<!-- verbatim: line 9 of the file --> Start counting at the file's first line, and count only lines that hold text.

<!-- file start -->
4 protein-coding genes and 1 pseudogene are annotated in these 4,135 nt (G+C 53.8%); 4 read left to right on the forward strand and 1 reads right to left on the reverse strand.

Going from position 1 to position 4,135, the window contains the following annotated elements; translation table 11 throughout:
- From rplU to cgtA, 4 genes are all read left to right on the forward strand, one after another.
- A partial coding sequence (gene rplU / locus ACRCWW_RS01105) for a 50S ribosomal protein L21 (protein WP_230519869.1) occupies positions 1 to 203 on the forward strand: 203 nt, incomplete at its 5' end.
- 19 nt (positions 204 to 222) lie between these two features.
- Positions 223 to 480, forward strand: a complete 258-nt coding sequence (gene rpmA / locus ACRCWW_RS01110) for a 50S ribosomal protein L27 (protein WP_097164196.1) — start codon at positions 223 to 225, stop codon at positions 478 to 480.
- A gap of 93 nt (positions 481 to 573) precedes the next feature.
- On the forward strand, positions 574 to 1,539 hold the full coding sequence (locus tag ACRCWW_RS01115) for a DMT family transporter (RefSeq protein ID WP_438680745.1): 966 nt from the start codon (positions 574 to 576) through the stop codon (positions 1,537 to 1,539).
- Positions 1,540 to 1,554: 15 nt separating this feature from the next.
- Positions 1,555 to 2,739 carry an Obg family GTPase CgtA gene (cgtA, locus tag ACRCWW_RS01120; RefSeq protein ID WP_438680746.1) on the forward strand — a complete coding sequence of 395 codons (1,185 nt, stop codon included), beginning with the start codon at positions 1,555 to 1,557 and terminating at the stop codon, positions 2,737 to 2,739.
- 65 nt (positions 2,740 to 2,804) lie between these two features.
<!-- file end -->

- Positions 1,540 to 1,554: 15 nt separating this feature from the next.